Former Fire Chief, wife embody volunteerism that built community
When Delmar Krieghbaum came to Sugar Grove in 1944, the population in the entire township was only 200. There were only four streets in town: Main, Maple, First and Grove.
There was no fire department, so Krieghbaum and others came together in 1946 to create one. Initially one of the firefighters, Krieghbaum later served as chief of the all-volunteer department for 34 years. He retired in 1996 after 50 years with the department. His wife Ruth was the department’s phone and radio dispatcher, with one of the four emergency fire phones located in their home.
When the township’s water system was put in place in 1948, Delmar joined the local farmers and others to dig the ditches and wells and lay the pipes. Later, he would help read the water meters and send out the bills.
When the two began raising a family, Delmar umpired for Little League baseball and managed the teenaged boys team, and was one of many residents who helped to build the baseball diamonds.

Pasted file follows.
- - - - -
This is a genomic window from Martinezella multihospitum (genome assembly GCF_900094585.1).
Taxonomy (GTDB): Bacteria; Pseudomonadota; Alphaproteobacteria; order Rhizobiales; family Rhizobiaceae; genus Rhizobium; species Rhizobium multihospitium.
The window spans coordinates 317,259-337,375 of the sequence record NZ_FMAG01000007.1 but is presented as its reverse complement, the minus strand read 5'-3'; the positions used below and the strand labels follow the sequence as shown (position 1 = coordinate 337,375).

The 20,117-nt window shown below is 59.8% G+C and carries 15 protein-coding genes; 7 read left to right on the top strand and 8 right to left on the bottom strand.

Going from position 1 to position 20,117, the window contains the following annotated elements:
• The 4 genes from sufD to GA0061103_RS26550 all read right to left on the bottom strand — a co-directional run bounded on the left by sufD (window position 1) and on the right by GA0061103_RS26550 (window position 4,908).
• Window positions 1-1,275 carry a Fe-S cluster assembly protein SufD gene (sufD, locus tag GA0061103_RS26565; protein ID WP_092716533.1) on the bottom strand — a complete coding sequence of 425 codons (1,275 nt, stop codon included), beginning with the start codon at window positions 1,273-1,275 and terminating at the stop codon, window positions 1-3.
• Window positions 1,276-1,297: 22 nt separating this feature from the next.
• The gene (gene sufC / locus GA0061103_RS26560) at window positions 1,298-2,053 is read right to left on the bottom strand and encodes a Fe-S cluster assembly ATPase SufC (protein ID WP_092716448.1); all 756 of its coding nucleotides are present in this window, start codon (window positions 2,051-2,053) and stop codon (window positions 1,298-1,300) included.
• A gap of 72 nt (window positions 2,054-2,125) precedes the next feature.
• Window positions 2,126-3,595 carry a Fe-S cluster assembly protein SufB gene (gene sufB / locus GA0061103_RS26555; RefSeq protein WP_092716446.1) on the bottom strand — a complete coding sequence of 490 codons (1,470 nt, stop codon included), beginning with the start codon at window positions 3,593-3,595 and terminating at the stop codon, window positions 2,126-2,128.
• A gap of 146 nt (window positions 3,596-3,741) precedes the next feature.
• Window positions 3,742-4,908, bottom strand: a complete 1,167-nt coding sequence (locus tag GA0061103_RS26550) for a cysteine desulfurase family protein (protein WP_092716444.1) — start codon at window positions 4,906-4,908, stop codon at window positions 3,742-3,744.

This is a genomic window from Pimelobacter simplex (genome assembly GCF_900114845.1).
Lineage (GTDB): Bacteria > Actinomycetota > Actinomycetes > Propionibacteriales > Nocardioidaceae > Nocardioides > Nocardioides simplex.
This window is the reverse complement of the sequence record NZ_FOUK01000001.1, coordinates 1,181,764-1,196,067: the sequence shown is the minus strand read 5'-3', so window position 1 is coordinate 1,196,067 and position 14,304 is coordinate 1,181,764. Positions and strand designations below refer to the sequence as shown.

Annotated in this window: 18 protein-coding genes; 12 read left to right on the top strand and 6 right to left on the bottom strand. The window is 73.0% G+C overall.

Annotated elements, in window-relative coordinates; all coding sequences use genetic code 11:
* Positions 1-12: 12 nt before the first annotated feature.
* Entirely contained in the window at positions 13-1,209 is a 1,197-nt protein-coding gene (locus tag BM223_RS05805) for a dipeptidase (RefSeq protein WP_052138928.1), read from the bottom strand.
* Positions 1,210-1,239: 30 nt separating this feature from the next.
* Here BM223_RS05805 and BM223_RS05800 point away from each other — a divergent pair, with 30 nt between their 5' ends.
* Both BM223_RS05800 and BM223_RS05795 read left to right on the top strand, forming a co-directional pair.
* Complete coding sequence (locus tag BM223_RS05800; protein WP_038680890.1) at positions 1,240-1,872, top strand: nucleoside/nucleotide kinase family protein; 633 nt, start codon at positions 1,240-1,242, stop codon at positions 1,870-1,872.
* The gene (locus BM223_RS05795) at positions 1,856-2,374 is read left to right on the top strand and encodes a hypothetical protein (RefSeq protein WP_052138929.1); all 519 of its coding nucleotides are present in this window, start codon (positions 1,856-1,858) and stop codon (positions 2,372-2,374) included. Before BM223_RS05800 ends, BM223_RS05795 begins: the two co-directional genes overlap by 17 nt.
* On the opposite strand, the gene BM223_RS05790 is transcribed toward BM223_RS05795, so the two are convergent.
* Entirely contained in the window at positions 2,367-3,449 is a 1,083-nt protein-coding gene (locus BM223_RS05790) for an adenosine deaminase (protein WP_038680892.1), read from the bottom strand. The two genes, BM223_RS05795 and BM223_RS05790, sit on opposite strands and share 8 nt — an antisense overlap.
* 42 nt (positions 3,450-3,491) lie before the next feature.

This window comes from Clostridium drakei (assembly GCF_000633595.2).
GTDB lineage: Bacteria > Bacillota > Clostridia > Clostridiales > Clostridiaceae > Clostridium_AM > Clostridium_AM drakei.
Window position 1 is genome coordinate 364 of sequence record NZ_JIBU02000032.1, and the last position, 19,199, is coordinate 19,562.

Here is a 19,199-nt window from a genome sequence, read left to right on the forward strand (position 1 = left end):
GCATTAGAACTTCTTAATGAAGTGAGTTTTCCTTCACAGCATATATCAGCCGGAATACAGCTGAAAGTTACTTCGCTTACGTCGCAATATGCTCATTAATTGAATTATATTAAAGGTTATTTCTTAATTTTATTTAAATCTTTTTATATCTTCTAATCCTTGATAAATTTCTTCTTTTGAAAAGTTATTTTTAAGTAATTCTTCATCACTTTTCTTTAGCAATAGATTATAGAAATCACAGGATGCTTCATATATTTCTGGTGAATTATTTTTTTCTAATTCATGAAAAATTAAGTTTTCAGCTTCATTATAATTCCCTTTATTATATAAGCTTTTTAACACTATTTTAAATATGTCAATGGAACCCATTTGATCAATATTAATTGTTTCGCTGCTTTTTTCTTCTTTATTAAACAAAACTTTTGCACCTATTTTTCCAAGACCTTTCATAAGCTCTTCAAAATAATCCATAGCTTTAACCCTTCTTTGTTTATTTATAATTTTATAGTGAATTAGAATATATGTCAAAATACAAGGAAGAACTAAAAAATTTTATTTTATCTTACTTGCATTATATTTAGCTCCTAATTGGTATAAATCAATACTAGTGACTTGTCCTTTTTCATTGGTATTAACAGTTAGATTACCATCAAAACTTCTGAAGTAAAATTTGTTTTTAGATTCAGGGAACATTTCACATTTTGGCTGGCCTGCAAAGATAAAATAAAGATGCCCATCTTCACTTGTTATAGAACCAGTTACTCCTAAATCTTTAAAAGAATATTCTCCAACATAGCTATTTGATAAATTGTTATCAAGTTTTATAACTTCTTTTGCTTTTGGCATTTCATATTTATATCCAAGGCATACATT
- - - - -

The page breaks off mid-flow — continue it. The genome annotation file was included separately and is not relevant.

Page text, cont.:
Delmar made his living as a truck driver, hauling cattle and hogs to the Chicago stockyard, as well as delivering milk to Kaneville and Elburn. But he still found time to serve on the Village Board for a couple of terms.
Ruth was one of the charter members of the Young Adult Club, the group responsible for planning the first Sugar Grove Corn Boil, as well as for making sure there were street lights in town.
During the 1970s, as more and more of the men were working at jobs outside of Sugar Grove, making them unavailable to answer fire calls during the day, Ruth and 12 other Sugar Grove women became the first women fire department in the state of Illinois, and one of only a few in the country.
Ruth and Delmar had five children, 13 grandchildren and 22 great grandchildren. The two were married for 51 years when Ruth passed away in 2006.
“She was a good gal; she was my mainstay,” Delmar said.
All of their children live within 10 miles of Krieghbaum, who turned 90 this year.
Delmar and Ruth embodied the volunteerism and community involvement that defined daily life in the early days of Sugar Grove. The couple was honored by the village in 2001 for their contributions to the community, sharing the Sugar Grove Citizen of the Year Award.